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Dentinogenesis imperfecta

Synonym(s) DGI
DGI without OI
Dentinogenesis imperfecta without osteogenesis imperfecta
Non-syndromic DGI
Non-syndromic dentinogenesis imperfecta
Opalescent teeth without OI
Opalescent teeth without osteogenesis imperfecta
Prevalence 1-5 / 10 000
Inheritance Autosomal dominant
Age of onset Childhood
  • K00.5
  • C0011436
  • D003811
  • 10054013


Disease definition

Dentinogenesis imperfecta (DGI) is a hereditary dentin defect (see this term) characterized by abnormal dentin structure resulting in abnormal tooth development.


Prevalence of DGI is reported to be 1/6,000 to 1/8,000.

Clinical description

Signs of the condition are variable and there is significant overlap between different types of dentin dysplasia (DD, see this term) and dentinogenesis imperfecta. Three different types of DGI were originally described in the Shield's classification: DGI type 1, type 2 and type 3. The condition formerly known as DGI-1 is now considered to be a syndromic form of DGI associated with osteogenesis imperfecta types 1b,c, 2, 3, 4b, 9, and 10. In dentinogenesis imperfecta type 2 (DGI-2, see this term), osteogenesis imperfecta is not a feature and the condition is usually characterized by abnormal amber or opalescent dentin, worn teeth, bulbous crowns with cervical constriction, short roots, obliterated pulp chambers and root canals (visible on X-rays). Dentinogenesis imperfecta type 3 (DGI-3, see this term) is characterized by opalescent primary and permanent teeth, marked attrition, and large pulp chambers.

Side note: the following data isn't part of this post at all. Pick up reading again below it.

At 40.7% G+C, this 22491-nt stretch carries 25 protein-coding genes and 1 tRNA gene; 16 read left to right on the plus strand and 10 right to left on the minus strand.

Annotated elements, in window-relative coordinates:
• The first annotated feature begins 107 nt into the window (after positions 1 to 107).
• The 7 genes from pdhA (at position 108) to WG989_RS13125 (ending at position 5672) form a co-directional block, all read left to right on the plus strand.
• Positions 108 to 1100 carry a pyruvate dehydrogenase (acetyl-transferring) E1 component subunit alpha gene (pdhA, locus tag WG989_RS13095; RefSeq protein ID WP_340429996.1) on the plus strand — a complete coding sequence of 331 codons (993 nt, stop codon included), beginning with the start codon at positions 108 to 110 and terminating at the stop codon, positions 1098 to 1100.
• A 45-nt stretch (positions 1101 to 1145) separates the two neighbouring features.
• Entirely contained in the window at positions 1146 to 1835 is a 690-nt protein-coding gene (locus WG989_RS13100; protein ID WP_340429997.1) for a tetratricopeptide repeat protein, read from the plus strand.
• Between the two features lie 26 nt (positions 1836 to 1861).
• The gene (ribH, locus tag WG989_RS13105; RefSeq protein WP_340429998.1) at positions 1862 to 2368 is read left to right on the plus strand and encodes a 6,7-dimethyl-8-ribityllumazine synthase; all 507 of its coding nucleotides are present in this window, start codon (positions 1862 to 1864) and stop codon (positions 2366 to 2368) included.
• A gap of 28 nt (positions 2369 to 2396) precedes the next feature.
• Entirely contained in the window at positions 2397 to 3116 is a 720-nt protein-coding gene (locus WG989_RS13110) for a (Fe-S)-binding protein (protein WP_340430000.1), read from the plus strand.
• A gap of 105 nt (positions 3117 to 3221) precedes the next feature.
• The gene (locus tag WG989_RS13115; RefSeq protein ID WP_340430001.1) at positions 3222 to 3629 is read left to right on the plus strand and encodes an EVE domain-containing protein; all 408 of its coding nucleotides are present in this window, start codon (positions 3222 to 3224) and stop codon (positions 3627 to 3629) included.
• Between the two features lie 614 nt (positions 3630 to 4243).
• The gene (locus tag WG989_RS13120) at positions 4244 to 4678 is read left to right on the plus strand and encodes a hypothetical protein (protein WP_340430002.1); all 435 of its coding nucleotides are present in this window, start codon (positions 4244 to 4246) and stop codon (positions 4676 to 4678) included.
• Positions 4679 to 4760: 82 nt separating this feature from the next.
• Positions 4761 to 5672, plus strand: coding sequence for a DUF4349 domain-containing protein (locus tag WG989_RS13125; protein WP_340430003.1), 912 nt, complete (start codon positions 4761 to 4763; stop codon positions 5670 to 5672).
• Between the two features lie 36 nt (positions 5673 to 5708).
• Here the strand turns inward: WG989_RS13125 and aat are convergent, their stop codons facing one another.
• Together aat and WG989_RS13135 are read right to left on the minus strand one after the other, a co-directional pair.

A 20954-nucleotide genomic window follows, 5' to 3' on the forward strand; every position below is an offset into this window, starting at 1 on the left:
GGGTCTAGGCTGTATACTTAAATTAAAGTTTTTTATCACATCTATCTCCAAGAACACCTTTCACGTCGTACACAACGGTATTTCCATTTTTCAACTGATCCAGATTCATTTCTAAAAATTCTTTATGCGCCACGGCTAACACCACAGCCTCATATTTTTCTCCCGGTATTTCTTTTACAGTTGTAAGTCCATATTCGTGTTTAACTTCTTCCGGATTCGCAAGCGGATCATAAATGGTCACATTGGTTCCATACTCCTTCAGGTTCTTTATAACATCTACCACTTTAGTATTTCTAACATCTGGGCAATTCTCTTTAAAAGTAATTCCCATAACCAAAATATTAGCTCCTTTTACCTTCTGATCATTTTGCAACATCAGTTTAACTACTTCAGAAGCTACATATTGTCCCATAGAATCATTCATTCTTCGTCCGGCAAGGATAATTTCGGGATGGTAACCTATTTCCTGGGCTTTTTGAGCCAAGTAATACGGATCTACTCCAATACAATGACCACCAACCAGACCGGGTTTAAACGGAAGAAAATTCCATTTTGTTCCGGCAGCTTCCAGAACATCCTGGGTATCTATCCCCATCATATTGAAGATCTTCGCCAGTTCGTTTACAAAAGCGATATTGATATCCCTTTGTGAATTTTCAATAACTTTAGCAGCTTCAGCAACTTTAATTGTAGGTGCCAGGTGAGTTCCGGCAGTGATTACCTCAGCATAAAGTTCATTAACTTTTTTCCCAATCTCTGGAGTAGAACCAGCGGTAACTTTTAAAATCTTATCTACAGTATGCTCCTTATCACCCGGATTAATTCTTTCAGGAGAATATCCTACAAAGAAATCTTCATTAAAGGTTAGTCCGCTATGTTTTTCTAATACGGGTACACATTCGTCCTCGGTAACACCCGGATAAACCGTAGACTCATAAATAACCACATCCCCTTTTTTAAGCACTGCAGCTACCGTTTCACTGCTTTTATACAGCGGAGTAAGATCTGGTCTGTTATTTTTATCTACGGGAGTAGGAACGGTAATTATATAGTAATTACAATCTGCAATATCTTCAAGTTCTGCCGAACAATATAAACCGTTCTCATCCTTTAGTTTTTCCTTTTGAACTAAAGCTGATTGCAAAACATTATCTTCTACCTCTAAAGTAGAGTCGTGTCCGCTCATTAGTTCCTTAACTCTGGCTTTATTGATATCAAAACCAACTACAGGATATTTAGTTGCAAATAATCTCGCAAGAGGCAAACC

DGI is a hereditary condition caused by missense and nonsense mutations in the DSPP gene (4q21.3) encoding the major proteins involved in dentin formation.

Genetic counseling

DGI follows an autosomal dominant pattern of inheritance.

Expert reviewer(s)

  • Pr Agnès BLOCH-ZUPAN

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